Don’t talk to me about scrim results

With the scrim leaks of Team SoloMid and SK Telecom T1 gracing the front page of Reddit this month, I want to urge you not to take them at face value.

About a year ago, I had the opportunity to coach an amateur team of North American players ranked from diamond to challenger. It was my first time being in a role so closely involved with the players and having authority over them. Because of that, the two co-owners — both of which had coaching experience of at least the Challenger Series level — focused on trying to teach me how to coach. They offered me ideas for exercises, how to communicate with the players, and when I needed to put my foot down.

The team had a problem with picking fights when they shouldn’t have. They suffered from “see champion, kill champion” syndrome, giving little thought to what objectives on the map they were fighting for. After a hilariously bad scrim with about two kills per minute in a 30-minute game, I was instructed to deal with the matter. One of my mentors told me to give the following exercise:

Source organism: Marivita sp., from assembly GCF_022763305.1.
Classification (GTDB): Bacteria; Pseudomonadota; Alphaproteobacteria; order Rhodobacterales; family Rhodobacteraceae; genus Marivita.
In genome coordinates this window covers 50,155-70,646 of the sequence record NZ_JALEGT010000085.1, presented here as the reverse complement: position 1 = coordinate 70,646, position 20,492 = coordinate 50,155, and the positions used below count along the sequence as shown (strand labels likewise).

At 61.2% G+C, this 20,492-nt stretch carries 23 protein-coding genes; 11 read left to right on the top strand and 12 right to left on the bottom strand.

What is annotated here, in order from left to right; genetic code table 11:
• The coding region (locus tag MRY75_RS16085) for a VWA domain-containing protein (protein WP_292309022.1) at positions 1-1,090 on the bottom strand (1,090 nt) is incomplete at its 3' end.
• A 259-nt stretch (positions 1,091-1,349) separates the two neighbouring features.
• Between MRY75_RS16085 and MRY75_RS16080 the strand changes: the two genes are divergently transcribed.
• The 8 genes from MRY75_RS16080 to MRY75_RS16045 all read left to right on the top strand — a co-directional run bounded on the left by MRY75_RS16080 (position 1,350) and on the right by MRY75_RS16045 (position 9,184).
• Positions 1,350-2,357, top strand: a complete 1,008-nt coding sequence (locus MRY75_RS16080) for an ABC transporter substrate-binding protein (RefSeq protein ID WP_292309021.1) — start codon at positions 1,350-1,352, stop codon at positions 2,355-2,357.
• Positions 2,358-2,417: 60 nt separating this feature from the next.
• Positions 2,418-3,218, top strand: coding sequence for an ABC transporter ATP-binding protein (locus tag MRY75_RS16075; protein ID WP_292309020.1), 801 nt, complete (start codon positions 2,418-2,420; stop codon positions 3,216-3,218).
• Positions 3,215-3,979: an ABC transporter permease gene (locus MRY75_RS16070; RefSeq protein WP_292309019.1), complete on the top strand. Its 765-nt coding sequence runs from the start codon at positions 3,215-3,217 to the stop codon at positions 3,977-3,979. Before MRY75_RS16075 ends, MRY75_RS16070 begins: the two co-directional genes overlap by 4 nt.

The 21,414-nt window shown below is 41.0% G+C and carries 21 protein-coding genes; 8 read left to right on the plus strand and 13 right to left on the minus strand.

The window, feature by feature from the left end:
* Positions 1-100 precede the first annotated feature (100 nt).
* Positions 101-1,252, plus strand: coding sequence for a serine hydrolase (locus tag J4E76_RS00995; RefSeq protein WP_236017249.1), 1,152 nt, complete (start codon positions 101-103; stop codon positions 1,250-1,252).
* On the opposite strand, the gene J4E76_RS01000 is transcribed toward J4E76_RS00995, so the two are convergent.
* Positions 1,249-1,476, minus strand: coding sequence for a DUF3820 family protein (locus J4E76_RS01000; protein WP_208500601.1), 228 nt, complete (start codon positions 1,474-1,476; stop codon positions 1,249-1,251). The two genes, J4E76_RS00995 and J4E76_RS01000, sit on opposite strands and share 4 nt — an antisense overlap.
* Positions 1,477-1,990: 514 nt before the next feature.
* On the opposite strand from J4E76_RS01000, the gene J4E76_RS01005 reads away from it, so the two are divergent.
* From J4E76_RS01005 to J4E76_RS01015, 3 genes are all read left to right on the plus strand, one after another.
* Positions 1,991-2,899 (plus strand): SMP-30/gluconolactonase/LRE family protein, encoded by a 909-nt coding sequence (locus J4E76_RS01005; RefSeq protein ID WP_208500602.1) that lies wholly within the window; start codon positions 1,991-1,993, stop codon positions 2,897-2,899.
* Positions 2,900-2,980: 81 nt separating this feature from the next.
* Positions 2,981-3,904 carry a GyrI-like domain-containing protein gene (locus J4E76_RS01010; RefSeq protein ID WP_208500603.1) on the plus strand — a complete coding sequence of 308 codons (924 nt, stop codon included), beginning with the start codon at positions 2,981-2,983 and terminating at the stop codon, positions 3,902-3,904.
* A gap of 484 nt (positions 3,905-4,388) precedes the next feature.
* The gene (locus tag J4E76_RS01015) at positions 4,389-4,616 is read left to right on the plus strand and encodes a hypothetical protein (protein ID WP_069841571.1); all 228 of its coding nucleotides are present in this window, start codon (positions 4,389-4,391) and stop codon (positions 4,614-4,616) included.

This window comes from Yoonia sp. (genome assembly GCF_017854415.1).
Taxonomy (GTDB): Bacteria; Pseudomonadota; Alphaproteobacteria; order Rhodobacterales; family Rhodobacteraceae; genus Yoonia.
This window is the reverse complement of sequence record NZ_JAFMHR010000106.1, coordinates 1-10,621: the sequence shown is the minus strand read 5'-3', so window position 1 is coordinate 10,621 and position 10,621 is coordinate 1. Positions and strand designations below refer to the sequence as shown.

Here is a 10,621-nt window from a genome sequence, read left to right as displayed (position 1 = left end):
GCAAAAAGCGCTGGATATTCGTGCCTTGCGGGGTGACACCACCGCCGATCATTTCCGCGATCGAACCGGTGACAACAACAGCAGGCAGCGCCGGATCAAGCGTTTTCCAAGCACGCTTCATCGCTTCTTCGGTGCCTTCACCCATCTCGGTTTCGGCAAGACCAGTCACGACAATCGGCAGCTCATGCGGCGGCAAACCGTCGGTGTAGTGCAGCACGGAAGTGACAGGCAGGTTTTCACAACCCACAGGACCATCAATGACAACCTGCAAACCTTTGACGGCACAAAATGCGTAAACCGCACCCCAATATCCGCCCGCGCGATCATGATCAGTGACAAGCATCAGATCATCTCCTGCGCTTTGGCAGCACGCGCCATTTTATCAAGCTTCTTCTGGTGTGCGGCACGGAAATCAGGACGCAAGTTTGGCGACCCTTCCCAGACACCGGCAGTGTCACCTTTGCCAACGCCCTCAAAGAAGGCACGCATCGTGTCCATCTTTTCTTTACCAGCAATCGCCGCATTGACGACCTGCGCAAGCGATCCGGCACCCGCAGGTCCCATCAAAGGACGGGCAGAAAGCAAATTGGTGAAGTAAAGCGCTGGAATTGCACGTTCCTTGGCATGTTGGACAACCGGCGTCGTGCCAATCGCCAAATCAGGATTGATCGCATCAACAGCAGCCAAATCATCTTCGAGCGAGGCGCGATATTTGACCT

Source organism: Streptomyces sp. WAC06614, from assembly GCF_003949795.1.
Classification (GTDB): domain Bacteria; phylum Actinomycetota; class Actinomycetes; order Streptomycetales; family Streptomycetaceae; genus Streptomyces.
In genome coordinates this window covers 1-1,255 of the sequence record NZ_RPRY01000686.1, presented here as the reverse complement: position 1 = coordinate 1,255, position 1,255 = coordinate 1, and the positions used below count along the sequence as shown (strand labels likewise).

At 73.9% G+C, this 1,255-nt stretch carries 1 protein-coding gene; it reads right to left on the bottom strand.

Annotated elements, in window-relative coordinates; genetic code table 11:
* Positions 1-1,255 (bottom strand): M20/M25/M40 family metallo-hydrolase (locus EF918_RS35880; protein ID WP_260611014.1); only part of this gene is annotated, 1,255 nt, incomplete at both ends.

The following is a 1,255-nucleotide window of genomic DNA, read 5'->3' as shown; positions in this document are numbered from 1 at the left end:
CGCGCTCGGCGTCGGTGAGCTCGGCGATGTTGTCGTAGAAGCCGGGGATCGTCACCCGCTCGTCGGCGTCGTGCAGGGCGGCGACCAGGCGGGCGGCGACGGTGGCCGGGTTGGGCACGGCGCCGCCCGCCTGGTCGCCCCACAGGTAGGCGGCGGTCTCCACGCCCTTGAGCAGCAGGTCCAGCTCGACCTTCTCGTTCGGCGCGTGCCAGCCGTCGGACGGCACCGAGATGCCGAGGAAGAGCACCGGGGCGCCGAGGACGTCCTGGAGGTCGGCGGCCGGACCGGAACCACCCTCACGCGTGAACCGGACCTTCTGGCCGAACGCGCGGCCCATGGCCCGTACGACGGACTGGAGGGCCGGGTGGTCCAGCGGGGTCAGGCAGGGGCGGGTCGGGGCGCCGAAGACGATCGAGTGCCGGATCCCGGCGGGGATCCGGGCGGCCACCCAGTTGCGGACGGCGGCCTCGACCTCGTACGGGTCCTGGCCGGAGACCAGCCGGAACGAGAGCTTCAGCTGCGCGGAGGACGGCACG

The next game, the team was only allowed to have one fight every five minutes.

They could trade and respond to engages, but the entire team could only engage a fight or go for in all in once every five minutes. If a player did, the entire team had to wait before it could do so again. If a player died, then the timer was reset.

Needless to say, the team slowly lost the game, and that was fine. The point wasn’t to win: it was to learn the weight of each fight and realize its importance; to think of how to maximize that precious engage to get as much as they could out of it.

I don’t know if this kind of exercise is good, or even utilized at the professional level. I only know it was recommended to me by someone with coaching experience. If this sort of exercise is normal, then you should always be suspicious of any scrim result. You simply do not know what mad science experiment a team is doing.

Cover photo: Screenshot

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